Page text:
North and Central America->United States->Oregon (OR)->Portland
The park covers one block of the Pearl District, which was once a wetland and lake fed by streams that flowed down from the nearby hills in southwest Portland. This park is built on the site of old springs and celebrates the natural processes that once flourished in this low area. The springs forming Tanner Creek are named after the tannery built by pioneer Daniel Lowndale. In the 19th century, the lake and the wetland were filled to make way for warehouses and rail yards which were in turn replaced by residences, shops, and public spaces. (City of Portland, 2008)
The design has captured the area's history of native wetlands and flowing runnels by connecting the springs to Tanner Creek. The park collects stormwater, which is also stored in an underground cistern. Thus the wetland does not require any city water. It also demonstrates how the water is filtered and cleansed in nature by recirculating the stormwater through cleansing sand and wetland plants. (http://www.asla.org/land/032006/landmatters.html)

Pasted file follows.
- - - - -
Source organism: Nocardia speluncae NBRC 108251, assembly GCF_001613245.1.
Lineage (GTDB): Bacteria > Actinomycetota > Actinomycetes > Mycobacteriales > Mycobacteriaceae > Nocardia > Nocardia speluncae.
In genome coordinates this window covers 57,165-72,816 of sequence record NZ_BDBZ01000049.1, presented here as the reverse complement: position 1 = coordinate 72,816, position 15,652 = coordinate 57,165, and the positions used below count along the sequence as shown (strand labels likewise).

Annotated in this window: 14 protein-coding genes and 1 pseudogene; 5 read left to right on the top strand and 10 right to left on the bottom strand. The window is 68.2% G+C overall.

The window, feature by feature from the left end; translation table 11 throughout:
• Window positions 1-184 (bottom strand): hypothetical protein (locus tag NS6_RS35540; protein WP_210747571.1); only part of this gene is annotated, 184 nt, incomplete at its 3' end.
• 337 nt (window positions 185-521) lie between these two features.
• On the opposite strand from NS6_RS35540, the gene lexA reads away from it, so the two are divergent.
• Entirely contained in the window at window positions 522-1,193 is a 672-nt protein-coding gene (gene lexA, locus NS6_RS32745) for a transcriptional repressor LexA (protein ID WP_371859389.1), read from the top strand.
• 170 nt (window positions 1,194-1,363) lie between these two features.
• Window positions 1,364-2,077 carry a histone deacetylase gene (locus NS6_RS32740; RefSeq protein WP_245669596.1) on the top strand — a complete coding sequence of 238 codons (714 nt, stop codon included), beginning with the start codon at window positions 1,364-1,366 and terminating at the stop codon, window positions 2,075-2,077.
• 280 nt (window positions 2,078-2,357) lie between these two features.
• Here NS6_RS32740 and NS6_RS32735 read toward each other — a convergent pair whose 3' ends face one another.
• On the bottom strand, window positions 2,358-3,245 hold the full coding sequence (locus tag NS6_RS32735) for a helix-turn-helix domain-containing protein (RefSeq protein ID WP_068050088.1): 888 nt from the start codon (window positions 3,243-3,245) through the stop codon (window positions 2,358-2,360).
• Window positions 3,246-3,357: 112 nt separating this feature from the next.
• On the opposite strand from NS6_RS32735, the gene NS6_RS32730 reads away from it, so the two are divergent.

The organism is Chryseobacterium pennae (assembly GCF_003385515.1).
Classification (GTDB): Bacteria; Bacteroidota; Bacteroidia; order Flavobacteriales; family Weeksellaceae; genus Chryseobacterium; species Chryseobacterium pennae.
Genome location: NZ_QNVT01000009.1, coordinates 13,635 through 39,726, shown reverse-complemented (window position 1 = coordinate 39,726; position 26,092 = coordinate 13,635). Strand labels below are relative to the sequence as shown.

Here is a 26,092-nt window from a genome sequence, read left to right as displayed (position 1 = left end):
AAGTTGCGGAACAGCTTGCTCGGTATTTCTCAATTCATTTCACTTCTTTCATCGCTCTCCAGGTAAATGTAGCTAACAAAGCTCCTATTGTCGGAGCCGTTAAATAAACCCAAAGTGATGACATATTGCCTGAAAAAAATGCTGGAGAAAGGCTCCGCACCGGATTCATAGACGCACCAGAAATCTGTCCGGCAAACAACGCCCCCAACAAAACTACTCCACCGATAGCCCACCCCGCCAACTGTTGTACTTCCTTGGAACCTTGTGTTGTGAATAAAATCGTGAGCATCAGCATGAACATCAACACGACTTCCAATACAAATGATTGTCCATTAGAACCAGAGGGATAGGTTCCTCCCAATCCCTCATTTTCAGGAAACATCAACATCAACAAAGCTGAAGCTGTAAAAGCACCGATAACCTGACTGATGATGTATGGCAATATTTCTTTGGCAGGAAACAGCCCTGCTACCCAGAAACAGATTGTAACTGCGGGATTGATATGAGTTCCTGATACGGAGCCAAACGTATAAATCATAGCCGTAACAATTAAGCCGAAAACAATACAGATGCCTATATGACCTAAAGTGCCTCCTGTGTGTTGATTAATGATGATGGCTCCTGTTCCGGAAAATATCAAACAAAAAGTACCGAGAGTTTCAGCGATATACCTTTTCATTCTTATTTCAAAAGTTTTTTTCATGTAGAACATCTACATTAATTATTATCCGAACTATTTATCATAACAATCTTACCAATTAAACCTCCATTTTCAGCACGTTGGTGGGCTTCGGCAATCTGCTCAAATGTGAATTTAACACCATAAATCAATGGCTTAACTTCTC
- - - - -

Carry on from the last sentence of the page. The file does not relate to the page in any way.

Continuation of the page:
The Art Wall in the park is an element that thrives on the polarity between the sites industrial past and the purity of its new nature. The wall is made of railroad tracks and is 180 feet long composed of 368 rails. 99 pieces of fused glass are inset with images of amphibians and insects. This wall is designed by Herbert Dreiseitl.